Eating healthy is important for a woman’s body and mind. But what does eating healthy mean? On the internet, in books and journals, there is a wealth of nutrition information at your fingertips. Important dietary needs include carbohydrates, protein, fat, fiber, and vitamins and minerals. Having a balanced diet and physical activity plan can help keep you ready for class demands and activities on campus. To get the basics on nutritional needs, visit the websites listed below. Please note, every body has different nutrient needs. The major nutrients benefiting women’s health are listed on this page.
Calcium has many functions in the body, but is most well known for preventing osteoporosis and fractures in bones in older age. Bone density is used to measure risk for osteoporosis. Peak bone density occurs at age 25-30 in the average woman. For women, the time of menopause will bring about a large decline of bone mass.
It is important for college age women to increase peak bone mass and maintain it throughout their life. Meeting daily calcium needs is the first step. Lifestyle habits that can lead to negative impact on bone health include smoking and a sedentary lifestyle.
- Daily needs: age 19-50 is 1, 000mg/day
- Food sources: milk, yogurt, cheese, dark green leafy vegetables, peas, tofu.
- Vitamin D can help increase absorption of calcium.
Folate (Folic Acid)
Folate is most important for women of childbearing age. If you plan to have children some day, think of folate now. Folate is a B vitamin needed both before and during pregnancy and can help reduce risk of certain serious common neural tube birth defects (which affect the brain and spinal chord). Women ages 15-45 should include folate in their diet to reduce the risk for birth defects if one becomes pregnant, even if one is not planning a pregnancy.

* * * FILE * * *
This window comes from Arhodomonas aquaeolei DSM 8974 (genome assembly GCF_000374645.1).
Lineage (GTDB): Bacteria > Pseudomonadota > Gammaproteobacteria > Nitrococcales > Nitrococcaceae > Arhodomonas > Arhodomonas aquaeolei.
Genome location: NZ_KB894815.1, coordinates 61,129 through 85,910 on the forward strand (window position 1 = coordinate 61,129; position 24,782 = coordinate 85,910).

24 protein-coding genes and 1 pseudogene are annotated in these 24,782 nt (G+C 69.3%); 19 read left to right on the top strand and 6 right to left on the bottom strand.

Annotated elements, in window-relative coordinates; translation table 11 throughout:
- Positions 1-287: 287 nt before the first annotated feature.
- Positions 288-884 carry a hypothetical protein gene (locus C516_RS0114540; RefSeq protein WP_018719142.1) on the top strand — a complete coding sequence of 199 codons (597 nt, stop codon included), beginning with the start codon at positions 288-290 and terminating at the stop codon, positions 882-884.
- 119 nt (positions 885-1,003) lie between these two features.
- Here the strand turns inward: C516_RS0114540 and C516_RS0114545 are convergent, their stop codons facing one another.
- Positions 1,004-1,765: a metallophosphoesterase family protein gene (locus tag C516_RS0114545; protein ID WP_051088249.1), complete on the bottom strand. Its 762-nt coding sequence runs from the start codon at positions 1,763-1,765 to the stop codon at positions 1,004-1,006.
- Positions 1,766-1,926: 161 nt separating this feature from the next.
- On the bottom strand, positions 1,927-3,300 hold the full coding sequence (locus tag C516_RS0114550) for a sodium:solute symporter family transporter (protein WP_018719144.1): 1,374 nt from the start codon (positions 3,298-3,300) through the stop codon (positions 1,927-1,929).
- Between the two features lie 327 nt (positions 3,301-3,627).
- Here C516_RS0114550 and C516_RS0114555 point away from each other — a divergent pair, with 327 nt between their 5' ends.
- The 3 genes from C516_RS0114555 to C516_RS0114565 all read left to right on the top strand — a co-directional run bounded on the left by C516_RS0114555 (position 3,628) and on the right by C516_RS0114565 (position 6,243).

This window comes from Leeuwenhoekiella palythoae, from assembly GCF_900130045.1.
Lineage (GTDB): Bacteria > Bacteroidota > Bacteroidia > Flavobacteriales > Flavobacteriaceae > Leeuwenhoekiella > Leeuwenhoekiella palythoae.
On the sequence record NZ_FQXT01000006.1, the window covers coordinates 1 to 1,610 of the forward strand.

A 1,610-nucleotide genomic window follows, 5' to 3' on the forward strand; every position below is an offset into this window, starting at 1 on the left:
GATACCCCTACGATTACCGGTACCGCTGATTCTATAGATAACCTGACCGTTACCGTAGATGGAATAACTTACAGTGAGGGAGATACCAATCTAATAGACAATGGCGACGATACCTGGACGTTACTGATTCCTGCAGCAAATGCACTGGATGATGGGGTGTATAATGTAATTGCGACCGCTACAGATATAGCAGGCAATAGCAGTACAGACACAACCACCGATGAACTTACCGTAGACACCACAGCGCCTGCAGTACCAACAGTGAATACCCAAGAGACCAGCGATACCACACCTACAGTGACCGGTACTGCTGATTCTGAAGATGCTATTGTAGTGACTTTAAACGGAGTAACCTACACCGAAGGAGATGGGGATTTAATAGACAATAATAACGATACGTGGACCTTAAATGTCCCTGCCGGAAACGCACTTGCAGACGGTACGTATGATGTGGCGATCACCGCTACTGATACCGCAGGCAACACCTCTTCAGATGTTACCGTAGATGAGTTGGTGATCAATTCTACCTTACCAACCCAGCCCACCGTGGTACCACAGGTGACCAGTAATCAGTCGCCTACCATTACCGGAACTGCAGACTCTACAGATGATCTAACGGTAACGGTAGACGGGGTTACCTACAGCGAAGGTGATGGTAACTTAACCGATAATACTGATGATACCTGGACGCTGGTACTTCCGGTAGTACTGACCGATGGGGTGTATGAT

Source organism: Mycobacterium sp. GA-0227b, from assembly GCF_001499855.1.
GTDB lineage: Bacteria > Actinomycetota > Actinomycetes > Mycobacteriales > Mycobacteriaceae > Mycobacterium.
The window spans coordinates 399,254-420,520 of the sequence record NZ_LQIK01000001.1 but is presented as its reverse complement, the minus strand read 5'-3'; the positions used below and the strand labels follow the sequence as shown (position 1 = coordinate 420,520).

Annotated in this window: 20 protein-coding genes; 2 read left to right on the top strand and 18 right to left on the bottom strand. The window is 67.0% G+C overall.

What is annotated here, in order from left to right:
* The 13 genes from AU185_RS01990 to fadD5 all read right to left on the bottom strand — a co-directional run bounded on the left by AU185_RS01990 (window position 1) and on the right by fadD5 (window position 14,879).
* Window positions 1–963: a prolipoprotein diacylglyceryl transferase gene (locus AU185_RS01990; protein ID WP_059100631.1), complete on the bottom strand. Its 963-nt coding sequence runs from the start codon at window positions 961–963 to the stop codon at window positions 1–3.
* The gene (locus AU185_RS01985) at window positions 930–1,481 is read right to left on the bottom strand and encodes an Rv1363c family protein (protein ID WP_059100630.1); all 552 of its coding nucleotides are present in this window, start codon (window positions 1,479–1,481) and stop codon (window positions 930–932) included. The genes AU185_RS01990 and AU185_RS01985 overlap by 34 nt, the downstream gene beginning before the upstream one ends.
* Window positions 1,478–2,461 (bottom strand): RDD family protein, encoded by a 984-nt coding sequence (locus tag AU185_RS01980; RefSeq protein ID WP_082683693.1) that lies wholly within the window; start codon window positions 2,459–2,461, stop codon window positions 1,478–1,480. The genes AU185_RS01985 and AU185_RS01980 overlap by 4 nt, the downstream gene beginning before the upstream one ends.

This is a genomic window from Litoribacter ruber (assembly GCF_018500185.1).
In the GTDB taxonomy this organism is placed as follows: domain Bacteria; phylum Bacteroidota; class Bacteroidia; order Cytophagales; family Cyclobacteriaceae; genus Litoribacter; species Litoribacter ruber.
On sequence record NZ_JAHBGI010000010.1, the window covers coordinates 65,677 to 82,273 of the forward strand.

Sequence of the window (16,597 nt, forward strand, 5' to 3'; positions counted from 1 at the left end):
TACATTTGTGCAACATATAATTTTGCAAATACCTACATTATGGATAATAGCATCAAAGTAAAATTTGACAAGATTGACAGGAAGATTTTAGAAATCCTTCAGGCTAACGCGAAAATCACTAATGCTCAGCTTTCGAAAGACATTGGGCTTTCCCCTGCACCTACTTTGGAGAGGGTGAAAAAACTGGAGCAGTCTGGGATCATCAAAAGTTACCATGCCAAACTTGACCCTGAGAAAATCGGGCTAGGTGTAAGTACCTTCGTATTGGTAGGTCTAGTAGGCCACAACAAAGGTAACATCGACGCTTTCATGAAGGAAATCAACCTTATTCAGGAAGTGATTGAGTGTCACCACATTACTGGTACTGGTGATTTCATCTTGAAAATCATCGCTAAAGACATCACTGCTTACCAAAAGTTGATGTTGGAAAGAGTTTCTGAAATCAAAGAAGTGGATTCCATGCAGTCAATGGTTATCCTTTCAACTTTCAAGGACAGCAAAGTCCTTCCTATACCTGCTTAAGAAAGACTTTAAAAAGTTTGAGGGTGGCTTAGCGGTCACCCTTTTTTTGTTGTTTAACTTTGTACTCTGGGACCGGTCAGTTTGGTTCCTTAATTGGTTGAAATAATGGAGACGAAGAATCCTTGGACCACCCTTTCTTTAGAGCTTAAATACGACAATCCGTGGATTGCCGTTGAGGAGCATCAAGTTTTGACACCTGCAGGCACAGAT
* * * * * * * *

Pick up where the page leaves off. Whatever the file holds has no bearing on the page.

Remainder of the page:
- Daily needs: 400mcg/day before pregnancy; if pregnant, consult your medical provider for a recommendation.
- Food sources: green leafy vegetables (e.g. brussels sprouts and spinach), potatoes, bananas, strawberries, lentils, beans and peas, fortified grains.
Many women have regular major losses of iron through menstruation. Vegetarian women who menstruate are at a high risk for low iron.
Iron’s major function in the body includes oxygenation of red blood cells. Low iron levels can lead to diagnosis such as Iron Deficiency Anemia. The symptoms may start mildly and increase with time; some symptoms include feeling weak, dizzy, have headaches, be grumpy, etc. For more information, read our Health Topic about Iron Deficiency Anemia.
- Daily needs: 18mg/day
- Food sources: raisins, meat (liver is the highest source), fish, poultry, eggs (yolk), legumes (peas and beans), and fortified whole grains.
Weight & Physical Activity
Maintaining a healthy weight is important piece of the puzzle to achieve good health. A healthy weight can be determined using the body mass index charts (see web source below). If you find you are overweight or obese, weight loss may be beneficial for you. Before you begin any weight loss efforts, consult with your medical provider and/or consult a registered dietitian to create a weight loss plan. If you are underweight, consult a medical provider to assess your weight status.
Weight can be changed by what and how you eat, and by your physical activity level. Physical activity is needed on a daily basis and can be fun and easy. Physical activity can include walking, cycling, swimming, dancing, yoga, and so much more.